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Supreme Court Issues Ruling on the Clean Water Act and Groundwater that Affects Industry

Supreme Court Clean Water Act

The Supreme Court ruled, in a 6-3 decision, on Thursday, April 23, 2020, that the Clean Water Act (CWA) may apply to indirect discharge of waste into federally regulated rivers and oceans (Waters of the US) through groundwater. Requirements of the CWA have long regulated point source discharges into surface waters through the National Pollutant Discharge Elimination System (NPDES) permit program. Groundwater has never been considered a federal Water of the US (WOTUS), and regulation has been left to states for groundwater-to-surface-water discharges (GWSDs) through their respective State Disposal System (SDS) permits.

The Court concluded in The County of Maui v. Hawaii Wildlife Fund, No. 18-260, that pollutants traveling through navigable waters indirectly through groundwater is the “functional equivalent” of a direct discharge. The County of Maui owns and operates four injection wells at the Lahaina Wastewater Reclamation Facility, and the wells discharge about 3-5 million gallons of treated wastewater per day. The wastewater travels about a half mile through groundwater, to the Pacific Ocean. Plaintiffs argued that the County should have an NPDES permit for the discharge to the WOTUS (i.e. Pacific Ocean).

The Clean Water Act requires “point sources” of pollution to obtain permits for “any addition of any pollutant to navigable waters” and a failure to do so can result in daily fines of more than $50,000. Waste generators must have an NPDES permit from the issuing Agency ( in many cases the State Regulatory agency, but in some cases the US Environmental Protection Agency) when waste goes through a pipe from their source to a body of water (a point source). The Supreme Court decision affirmed that in certain circumstances,  waste injected into underground wells may now be subject to federal CWA permitting. The Supreme Court articulated a qualitative standard under which NPDES permits will be necessary and remanded the case back to the 9th Circuit Court of Appeals for application of the standard.

The standard set by the Supreme Court says that the CWA applies and an NPDES permit is required when a discharge to groundwater is the “functional equivalent of a direct discharge.” The majority court opinion identified seven factors to be considered in determining a “functional equivalent of a direct discharge:”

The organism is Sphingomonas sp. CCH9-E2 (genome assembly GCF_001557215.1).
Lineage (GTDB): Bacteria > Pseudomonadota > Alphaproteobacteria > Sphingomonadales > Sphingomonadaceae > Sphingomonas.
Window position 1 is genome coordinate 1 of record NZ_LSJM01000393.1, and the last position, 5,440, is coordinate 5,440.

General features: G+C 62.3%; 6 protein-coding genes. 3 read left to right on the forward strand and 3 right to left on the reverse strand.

1. “transit time,”
  2. “distance traveled,”
  3. “the nature of the material through which the pollutant travels,”
  4. “the extent to which the pollutant is diluted or chemically changed as it travels,”
  5. “the amount of pollutant entering the navigable waters relative to the amount of the pollutant that leaves the point source,”
  6. “the manner by or area in which the pollutant enters the navigable waters,” and
  7. “the degree to which the pollution (at that point) has maintained its specific identity.”

The court noted that time and distance are probably the most important factors, but in certain circumstances, other factors may be more important. This ruling stopped short of declaring that groundwater is a “Water of the US,” but it did acknowledge a regulatory link between groundwater and surface water.

This is not the first court challenge that argued that NPDES permits are required for GSWDs and addressed the scope of WOTUS. Similar suits have been heard in the 4th Circuit Federal Court of Appeals in Virginia and in the Minnesota State Court of Appeals. This is an emerging issue, and future permitting decisions and court cases will look to the recent ruling by the Supreme Court for guidance. An area of active concern is the movement of pollutants through groundwater from coal ash settling ponds, mining tailings dams, and leachate from landfills. In many cases, there will not be injection wells as in the Hawaiian case that serve as clear point sources. For ponds, basins and landfills, the movement of pollutants through groundwater is more diffuse. Facility operators and regulators will have to consider the seven factors defined by the Supreme Court to ascertain if the movement of pollutants in groundwater to surface water is the “functional equivalent of a direct discharge.”

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